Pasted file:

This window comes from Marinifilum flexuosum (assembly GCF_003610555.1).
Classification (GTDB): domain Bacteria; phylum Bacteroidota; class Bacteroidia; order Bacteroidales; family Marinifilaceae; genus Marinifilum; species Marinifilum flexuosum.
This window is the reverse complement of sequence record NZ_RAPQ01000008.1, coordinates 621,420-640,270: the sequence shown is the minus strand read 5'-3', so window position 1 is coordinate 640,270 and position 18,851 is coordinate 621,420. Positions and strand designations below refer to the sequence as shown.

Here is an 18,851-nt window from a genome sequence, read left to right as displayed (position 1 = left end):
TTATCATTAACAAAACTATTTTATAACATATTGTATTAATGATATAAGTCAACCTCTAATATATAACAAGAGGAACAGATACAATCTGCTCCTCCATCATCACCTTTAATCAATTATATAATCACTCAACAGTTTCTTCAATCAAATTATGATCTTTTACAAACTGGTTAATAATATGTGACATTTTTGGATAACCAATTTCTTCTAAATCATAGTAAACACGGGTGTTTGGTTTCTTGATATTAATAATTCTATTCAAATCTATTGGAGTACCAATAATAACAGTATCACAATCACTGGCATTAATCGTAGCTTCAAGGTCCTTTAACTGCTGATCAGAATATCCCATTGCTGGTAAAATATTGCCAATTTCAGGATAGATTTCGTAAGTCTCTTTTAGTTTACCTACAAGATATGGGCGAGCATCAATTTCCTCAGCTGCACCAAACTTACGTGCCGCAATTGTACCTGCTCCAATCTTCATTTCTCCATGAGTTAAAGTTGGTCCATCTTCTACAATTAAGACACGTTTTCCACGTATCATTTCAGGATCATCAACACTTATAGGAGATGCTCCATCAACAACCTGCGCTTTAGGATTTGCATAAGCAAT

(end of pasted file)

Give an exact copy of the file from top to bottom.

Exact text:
This window comes from Marinifilum flexuosum (assembly GCF_003610555.1).
Classification (GTDB): domain Bacteria; phylum Bacteroidota; class Bacteroidia; order Bacteroidales; family Marinifilaceae; genus Marinifilum; species Marinifilum flexuosum.
This window is the reverse complement of sequence record NZ_RAPQ01000008.1, coordinates 621,420-640,270: the sequence shown is the minus strand read 5'-3', so window position 1 is coordinate 640,270 and position 18,851 is coordinate 621,420. Positions and strand designations below refer to the sequence as shown.

Here is an 18,851-nt window from a genome sequence, read left to right as displayed (position 1 = left end):
TTATCATTAACAAAACTATTTTATAACATATTGTATTAATGATATAAGTCAACCTCTAATATATAACAAGAGGAACAGATACAATCTGCTCCTCCATCATCACCTTTAATCAATTATATAATCACTCAACAGTTTCTTCAATCAAATTATGATCTTTTACAAACTGGTTAATAATATGTGACATTTTTGGATAACCAATTTCTTCTAAATCATAGTAAACACGGGTGTTTGGTTTCTTGATATTAATAATTCTATTCAAATCTATTGGAGTACCAATAATAACAGTATCACAATCACTGGCATTAATCGTAGCTTCAAGGTCCTTTAACTGCTGATCAGAATATCCCATTGCTGGTAAAATATTGCCAATTTCAGGATAGATTTCGTAAGTCTCTTTTAGTTTACCTACAAGATATGGGCGAGCATCAATTTCCTCAGCTGCACCAAACTTACGTGCCGCAATTGTACCTGCTCCAATCTTCATTTCTCCATGAGTTAAAGTTGGTCCATCTTCTACAATTAAGACACGTTTTCCACGTATCATTTCAGGATCATCAACACTTATAGGAGATGCTCCATCAACAACCTGCGCTTTAGGATTTGCATAAGCAAT